A recent HSBC study ranked Egypt as the worst country to be an expat, with its political and economic instability and rising xenophobia.
As a foreigner living in Cairo, I wholeheartedly disagree. While Egypt may not be ideal for all types of expats and while I do have intense bouts of homesickeness that leave me Googling the next flight outta here, I love living in Egypt and know many expats who say the same. Here’s why:
1. Cost of Living
According to Expatistan, which neatly breaks down cost-of-living comparisons between cities by Food, Housing, Clothes, Transportation, Personal Care and Entertainment, Cairo is 60% cheaper than Washington, D.C., the city I was living in before moving to Egypt. With heavily favorable exchange rates, foreign currencies go a long way in this country.
I have a European friend – fresh grad, no solid experience – who landed a job at a reputable NGO here simply because she was a native English speaker, had interest in the subject and knew somebody who knew somebody who used to work there. She never would have been accepted for an equivalent position back in her home country. Here, the field of competition is ridiculously smaller and, thus, opportunities are greater. Yea, it’s not fair, but it’s true.
3. Culture and History
The cradle of civilization, the mother of the world, home to two-thirds of the globe’s historical monuments and the last surviving Wonder of the World, centuries of rich culture and arts (from Pharaonic hieroglyphs to the graff on Mohamed Mahmoud St.), the gateway to Africa and a beacon of the Arab region… I mean, come on, there’s an entire academic subject area dedicated solely to the study of Egypt. And if you have kids, how lucky are they to grow up in the middle of all of this?
4. Hidden Gems
For a foreigner, Egypt is filled with fascinating oddities, well-kept secret spots, off-the-beaten-path marvels – and one of the best things to do here is explore. This is great for backpackers and adventure-seekers on holiday, but even for expats the allure lasts. And for those who have been here long enough for the wonder to dissipate, a comfortable sense of home takes it place.
While Egypt’s political scene is a downside for some, it’s a draw for a politics buff like me – and many others, including journalists, academics, activists and members of civil society (yes, we’re all spies). I’m incredibly grateful to be able to witness, first-hand, history in the making instead of through a TV screen showing media coverage that’s incomplete, at best, or downright fabricated, at worst.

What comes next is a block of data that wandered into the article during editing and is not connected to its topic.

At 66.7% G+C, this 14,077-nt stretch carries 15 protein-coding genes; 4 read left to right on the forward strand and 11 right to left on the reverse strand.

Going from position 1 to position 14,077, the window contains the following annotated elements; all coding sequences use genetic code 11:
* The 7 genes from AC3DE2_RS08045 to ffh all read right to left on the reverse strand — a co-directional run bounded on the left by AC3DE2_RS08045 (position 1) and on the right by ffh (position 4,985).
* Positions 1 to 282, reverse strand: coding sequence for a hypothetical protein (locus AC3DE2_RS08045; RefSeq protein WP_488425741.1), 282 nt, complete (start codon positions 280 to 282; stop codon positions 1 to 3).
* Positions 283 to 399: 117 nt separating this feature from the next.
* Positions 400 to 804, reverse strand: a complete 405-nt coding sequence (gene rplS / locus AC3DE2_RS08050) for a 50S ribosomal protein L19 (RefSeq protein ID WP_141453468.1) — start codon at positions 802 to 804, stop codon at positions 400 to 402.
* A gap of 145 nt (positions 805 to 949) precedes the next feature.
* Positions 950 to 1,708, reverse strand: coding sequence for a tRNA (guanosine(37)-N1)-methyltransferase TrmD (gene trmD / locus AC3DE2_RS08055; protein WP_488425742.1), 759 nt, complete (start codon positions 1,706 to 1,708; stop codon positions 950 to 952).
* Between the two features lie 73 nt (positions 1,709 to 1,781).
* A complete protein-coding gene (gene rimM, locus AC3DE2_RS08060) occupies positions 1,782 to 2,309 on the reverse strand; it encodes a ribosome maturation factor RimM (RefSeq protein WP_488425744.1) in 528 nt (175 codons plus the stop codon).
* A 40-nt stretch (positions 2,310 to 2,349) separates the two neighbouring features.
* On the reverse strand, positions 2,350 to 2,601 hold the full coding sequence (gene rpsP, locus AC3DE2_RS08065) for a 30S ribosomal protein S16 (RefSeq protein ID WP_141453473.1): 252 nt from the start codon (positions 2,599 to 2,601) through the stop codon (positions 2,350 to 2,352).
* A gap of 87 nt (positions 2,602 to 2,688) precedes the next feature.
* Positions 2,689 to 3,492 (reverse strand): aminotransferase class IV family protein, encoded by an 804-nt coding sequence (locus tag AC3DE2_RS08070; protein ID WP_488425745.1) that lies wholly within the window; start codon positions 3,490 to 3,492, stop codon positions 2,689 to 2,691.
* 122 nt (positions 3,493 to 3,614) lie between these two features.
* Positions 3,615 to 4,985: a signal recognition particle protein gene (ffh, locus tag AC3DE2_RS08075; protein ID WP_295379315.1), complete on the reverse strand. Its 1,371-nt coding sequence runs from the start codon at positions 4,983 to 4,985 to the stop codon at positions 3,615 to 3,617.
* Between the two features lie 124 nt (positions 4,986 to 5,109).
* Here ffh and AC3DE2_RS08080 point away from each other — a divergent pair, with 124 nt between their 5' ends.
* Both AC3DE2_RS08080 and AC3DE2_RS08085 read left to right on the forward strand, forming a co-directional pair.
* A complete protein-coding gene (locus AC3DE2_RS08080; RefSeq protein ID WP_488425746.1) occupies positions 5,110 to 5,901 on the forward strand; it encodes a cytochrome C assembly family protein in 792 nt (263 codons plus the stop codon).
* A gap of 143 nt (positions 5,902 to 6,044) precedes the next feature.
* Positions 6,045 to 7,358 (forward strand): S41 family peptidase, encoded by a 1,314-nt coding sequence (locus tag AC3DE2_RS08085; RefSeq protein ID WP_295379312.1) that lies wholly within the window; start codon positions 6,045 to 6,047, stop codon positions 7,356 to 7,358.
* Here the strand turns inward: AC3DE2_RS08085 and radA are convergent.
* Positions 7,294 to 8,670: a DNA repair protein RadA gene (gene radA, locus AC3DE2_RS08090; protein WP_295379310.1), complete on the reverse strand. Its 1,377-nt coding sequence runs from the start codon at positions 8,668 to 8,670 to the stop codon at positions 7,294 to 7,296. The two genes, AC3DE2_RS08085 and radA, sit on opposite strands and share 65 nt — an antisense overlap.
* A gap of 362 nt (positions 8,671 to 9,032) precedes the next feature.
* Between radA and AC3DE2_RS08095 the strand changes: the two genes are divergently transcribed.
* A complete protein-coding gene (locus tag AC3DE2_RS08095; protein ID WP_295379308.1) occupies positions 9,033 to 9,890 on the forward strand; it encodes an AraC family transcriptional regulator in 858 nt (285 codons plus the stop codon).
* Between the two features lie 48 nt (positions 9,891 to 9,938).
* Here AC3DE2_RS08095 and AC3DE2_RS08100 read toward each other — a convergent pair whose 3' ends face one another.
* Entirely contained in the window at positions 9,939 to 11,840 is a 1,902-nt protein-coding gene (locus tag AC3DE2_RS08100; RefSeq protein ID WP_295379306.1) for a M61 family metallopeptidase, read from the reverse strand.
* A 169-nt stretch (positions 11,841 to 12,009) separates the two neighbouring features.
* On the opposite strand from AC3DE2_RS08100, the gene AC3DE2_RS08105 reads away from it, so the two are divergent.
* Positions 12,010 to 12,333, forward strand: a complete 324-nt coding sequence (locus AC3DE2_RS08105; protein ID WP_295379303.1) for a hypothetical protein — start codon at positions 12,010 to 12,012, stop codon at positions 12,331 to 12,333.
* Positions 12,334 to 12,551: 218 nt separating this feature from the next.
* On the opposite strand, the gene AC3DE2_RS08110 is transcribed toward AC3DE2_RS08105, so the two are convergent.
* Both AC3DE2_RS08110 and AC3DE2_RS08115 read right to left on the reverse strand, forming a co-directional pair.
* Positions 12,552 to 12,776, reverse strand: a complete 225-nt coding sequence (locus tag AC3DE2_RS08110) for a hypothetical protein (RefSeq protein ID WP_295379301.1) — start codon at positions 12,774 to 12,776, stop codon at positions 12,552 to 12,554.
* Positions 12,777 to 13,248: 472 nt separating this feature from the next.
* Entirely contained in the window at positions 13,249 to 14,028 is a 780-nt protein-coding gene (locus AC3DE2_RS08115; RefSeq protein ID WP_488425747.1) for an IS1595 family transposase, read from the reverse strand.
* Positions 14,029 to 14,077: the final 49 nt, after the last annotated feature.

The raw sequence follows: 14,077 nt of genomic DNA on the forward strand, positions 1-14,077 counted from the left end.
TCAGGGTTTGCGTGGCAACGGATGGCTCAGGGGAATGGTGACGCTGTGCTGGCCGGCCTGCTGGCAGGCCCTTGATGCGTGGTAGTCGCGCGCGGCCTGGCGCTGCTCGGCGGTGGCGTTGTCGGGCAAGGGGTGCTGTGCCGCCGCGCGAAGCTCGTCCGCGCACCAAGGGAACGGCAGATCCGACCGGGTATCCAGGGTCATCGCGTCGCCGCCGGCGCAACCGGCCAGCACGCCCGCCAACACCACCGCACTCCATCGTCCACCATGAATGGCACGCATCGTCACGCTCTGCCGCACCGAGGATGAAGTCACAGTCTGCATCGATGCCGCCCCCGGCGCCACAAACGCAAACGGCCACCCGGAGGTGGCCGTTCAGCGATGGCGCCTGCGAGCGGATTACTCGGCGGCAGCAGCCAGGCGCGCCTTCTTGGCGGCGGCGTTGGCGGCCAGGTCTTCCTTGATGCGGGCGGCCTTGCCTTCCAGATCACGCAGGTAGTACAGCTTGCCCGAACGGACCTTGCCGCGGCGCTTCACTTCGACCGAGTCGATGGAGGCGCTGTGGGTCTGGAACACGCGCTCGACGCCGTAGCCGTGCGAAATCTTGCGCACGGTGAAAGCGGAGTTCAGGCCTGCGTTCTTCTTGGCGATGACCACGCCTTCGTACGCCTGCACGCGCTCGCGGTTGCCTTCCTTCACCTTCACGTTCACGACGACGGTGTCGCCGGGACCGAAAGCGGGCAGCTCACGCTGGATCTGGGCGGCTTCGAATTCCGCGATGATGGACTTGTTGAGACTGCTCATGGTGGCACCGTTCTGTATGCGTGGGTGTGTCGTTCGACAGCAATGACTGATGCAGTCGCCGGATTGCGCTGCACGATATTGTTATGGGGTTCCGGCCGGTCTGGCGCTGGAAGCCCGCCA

6. Egyptian Sense of Humor
I used to hate it. But now I get it… I think. Maybe I just haven’t been here long enough yet to unlearn the political correctness that was drilled into me during my upbringing. In any case, there’s nothing like it and the Aussies and Kiwis especially love it.
7. Egyptian Hospitality
Another friend – total American white girl, sore thumb – tells a tale of how she had someone visiting from home who wanted to try “the famous Egyptian hashish”. True story: This girl went to Sayeda Zeinab sometime between sunset and curfew, tip-toed her way around the blood puddles in the street (it was Eid), picked a guy at random (who also happened to be selling knives) and after a nice smoke session, scored a generous finger of mind-blowing hash for 75 LE because she said it was for her tourist friend who wanted to sample the local goods. Egyptian hospitality at its finest.
8. The Mediterranean, the Red Sea, the desert, the Nile…
I feel so lucky to live in Egypt and have such gorgeous locales just a short flight (or long road trip) away. From Siwa to Sinai, Aswan to Alexandria and everything in between, this country’s natural wonders never fail to take my breath away.
9. The Conveniences
Some things Egyptians take for granted, but for most expats just aren’t the norm. Everything delivers at all hours. Forget the water cooler, the office boy will make you coffee. The ubiquitous koshk in all of its 24-hour, convenient glory. The extra 3 LE of credit you can get from Vodafone if you dial *3# when you’re running low. Otlob.com. And you can get pretty much anything in downtown Cairo. Want to change some Euro on the black market? There’s a sidewalk cafe on the left side at the end of Talaat Haarb street. Whoever’s sitting at the chair at the turn of the corner will give you the most current rates. Negotiation, obviously, is a must.
10. The People
My Egyptian friends would kill me if I didn’t include them (love you!). But seriously: Here, you’re treated like family. And while nothing can replace blood, no one here will ever let you sit alone, there’s always someone to call or somewhere to go if you run into any kind of trouble, and people, from your bawab to your landlady, genuinely care.
WE SAID THIS: On the flip side, check out 9 Depressing Things about Living in Cairo.